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 / Updated  / Source: TODAY
By April Daniels Hussar

Look in your bathroom: If you don't personally own a bottle of Cetaphil skin cleanser, you probably know someone who does. It's one of the most ubiquitous drugstore products in the country, yet there are a lot of uses that people may not know. Here are 14 things you need to know about this gentle giant of the skincare world.

Cetaphil

First things first:

1. It's pronounced SEET-a-phil.

Sorry, everyone who says "SET-a-phil!" But according to the brand's publicist, you've had it wrong this whole time.

2. It was invented by a pharmacist.

Originally dubbed "Cetaphil Cleansing Lotion," the first product was invented by a pharmacist in 1947 for dermatology needs. Cetaphil Cleansing Lotion was only available from select pharmacists in its early years, but quickly became a highly recommended product by dermatologists, pediatricians and other healthcare professionals to treat common skin conditions. Due to consumer demand, more drugstores began selling the increasingly popular cleanser and by the 1980s, it was available at all major retail stores across North America.

3. Cetaphil Gentle Skin Cleanser still uses the original formula developed in 1947!

If it ain't broke...

4. You don't have to wash it off.

Many people do rinse the cleanser off with water, but you can also choose to gently wipe it off with just a washcloth or towel, especially if you have very sensitive skin that could use the extra moisture.

5. There's a Cetaphil baby line.

The paraben, colorant, and mineral oil-free Cetaphil for babies line includes Daily Lotion and Ultra Moisturizing Wash. All of the products are formulated with soothing and sweet-smelling calendula — perfect for little ones!

6. About one bottle of Gentle Skin Cleanser is sold every minute.

Woah.

7. And Cetaphil is currently sold in 82 countries around the world.

Although, some market the same product with a different name. For example, here in the U.S. You can buy a normal to oily cleanser called Daily Facial Cleanser, but in Australia it's called Cetaphil Oily Skin Cleanser.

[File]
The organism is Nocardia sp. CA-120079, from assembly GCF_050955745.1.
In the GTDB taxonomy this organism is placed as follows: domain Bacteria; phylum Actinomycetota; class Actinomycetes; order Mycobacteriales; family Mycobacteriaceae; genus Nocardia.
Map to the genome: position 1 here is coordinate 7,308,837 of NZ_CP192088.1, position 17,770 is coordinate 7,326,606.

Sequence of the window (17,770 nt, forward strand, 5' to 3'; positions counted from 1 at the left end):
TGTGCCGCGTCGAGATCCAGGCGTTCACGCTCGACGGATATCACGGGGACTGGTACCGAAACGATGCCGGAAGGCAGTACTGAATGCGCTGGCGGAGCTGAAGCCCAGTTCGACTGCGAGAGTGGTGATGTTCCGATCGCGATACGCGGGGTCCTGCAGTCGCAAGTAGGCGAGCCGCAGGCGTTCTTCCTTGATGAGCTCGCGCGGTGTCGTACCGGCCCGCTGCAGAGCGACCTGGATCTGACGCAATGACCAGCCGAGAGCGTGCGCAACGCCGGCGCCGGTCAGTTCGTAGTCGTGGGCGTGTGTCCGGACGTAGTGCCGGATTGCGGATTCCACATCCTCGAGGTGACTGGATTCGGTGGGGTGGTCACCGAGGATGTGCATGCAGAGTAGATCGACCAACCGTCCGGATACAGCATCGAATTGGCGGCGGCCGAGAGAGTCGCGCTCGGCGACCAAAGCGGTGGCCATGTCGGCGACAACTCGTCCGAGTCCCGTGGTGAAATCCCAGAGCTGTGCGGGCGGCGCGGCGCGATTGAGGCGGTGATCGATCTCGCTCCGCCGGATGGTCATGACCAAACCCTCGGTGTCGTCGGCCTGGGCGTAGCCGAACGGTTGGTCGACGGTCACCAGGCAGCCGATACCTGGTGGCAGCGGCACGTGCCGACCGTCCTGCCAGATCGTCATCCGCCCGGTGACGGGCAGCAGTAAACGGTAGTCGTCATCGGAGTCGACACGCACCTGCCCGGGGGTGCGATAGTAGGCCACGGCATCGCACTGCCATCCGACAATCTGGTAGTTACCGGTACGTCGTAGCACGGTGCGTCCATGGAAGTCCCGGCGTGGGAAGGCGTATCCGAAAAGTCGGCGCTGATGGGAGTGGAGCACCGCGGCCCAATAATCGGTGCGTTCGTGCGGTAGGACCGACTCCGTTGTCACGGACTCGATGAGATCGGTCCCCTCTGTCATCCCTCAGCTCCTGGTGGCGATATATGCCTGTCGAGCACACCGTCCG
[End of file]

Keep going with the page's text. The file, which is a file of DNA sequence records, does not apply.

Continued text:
8. You can use it to make a gentle, natural facial scrub.

Celebrity makeup artist Lauren Lazaro (clients include Taylor Swift, Ivanka Trump, and Regis Philbin), says she loves using Cetaphil mixed with raw oatmeal and sugar. "It's great for an all-natural exfoliation on your face, neck and chest," she says. "It gently removes dry, dead skin and leaves (you feeling) soft with a natural glow."

9. Some people even use it to wash their color-treated hair, though experts are skeptical.

There are entire articles on the Internet dedicated to this practice, but Marissa De Lory, the lead stylist at Facebook HQ in Menlo Park, CA, tells us she can't imagine why. De Lory, who is Aveda and Vidal Sassoon trained, says: "Cetaphil isn't targeted towards protecting color and there are so many good, salon quality and cost-effective products to specifically care for colored hair." She says Redken Color Extend and Paul Mitchell Color Care are great examples of salon-quality products that won't break the bank. "Save the Cetaphil for your face!"

10. Speaking of hair, it's considered an alternative for killing lice!

As the New York Times reported: "In one study published in the journal Pediatrics in 2004, 133 children with hard-to-treat head lice were recruited and subjected to a regimen that involved coating the hair with Cetaphil, combing it, then blow-drying it hardens and shampooing it out eight hours later ... This method produced a roughly 95 percent success rate when it was repeated once a week for three weeks. That beats the general success rate of more conventional treatments like Malathion (about 17 percent) and Dimethicone (about 73 percent)."

New York area Board Certified Dermatologist Dr. Rebecca Baxt agrees that this method works.

"Of course it must be done with the usual nit removal, and laundry and cleaning of the house," she adds.

11. Some people like to use Cetaphil to care for new piercings or tattoos.

A quick Google search will find lots of results when it comes to Cetaphil and piercings or tattoos. But is is safe?

Dermatologist Dr. Jill Waibel, the medical director of the Miami Dermatology and Laser Institute in Miami, Florida, says that post-tattoo and piercing care is similar to post-wound care. "A Cetaphil cleaner could be used," she says. "Also, since this treated as a wound, we would recommend Aquaphor, Vaseline, and antibiotics for two to three days after getting a tattoo." However, she adds, patients may be allergic to Polysporin or Neosporin, so it's best to consult a doctor before topically applying an ointment or cream you haven't used before.

12. You can use Cetaphil as a gentle, moisturizing alternative to shaving cream ...

This is especially great in the winter or for those of us prone to dry, itchy skin. (The Pioneer woman swears by it!)

13. ... eye makeup remover ...

Just use a drop on each eyelid, then gently massage and wipe off with a cotton ball or pad.

14. ... or even to clean your makeup brushes.

Just wet the brushes, add a dab of Cetaphil and thoroughly (but gently) wash the brush, then rinse!